Regarding the speed and strength of the recovery in EMs, much will depend on the ongoing effects of the crisis in three key areas: commodity prices, EM remittances, and global tourism. In terms of commodities and remittances, the damage has been less severe than we initially feared and has even given way to a rebound in some cases. For example, commodity prices, most notably oil, have largely come back from their 2020 decline. Meanwhile, remittances back to EMs have proven surprisingly resilient overall and have even been up year over year in many locales. On the other hand, sluggish tourism has clearly impeded EMs’ pace of recovery amid widespread COVID concerns and restrictions and will likely continue to do so for the foreseeable future, particularly in EM countries that rely heavily on revenues from tourism.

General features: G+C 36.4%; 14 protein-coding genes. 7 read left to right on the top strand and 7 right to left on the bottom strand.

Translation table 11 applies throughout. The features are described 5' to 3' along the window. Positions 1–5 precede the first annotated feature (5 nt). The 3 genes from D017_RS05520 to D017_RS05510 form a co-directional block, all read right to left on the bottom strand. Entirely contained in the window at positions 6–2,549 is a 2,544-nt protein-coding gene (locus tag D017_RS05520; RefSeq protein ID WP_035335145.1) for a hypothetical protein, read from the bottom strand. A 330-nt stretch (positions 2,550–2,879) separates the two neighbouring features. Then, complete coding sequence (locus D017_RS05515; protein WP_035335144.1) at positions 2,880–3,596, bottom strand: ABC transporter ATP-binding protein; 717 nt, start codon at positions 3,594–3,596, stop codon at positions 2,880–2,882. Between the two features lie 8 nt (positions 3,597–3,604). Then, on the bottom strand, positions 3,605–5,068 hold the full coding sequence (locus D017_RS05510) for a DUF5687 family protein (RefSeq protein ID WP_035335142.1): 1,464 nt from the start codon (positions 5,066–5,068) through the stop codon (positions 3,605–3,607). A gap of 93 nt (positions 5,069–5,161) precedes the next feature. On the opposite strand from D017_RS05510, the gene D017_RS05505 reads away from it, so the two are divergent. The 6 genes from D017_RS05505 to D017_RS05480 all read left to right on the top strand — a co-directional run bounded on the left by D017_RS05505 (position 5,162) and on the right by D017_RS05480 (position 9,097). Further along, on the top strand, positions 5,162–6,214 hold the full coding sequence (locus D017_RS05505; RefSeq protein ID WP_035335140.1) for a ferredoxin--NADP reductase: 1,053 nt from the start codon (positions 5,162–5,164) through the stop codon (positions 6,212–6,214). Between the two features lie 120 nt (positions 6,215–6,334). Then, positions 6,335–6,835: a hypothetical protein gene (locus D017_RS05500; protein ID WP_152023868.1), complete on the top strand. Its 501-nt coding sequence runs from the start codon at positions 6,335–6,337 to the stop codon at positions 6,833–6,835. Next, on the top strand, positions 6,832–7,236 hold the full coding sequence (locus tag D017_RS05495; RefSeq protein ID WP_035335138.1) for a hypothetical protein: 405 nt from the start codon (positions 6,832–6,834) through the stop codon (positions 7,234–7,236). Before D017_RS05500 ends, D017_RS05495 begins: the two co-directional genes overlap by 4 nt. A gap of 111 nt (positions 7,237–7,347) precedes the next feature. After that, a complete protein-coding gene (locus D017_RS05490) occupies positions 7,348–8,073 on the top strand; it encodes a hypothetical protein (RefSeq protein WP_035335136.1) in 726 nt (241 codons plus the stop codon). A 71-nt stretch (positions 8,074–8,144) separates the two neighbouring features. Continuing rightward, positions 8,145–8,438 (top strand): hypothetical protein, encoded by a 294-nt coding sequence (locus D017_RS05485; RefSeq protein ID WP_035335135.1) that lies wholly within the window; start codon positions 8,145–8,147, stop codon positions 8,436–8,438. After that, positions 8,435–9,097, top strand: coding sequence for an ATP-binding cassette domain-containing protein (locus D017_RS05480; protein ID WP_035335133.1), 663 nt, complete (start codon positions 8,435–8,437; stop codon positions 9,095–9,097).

Asset valuations

On the EM credit side, even after a rally that recouped much of the spread widening experienced in early 2020, we believe valuations on the whole remain attractive on a historical basis, with index spreads still cheap (as of this writing) relative to median levels on a three- and five-year lookback. And they appear even more attractive when compared to credit valuations in DMs, where investment-grade spreads, for example, recently drifted into the tightest decile and high-yield spreads into the tightest 20th percentile.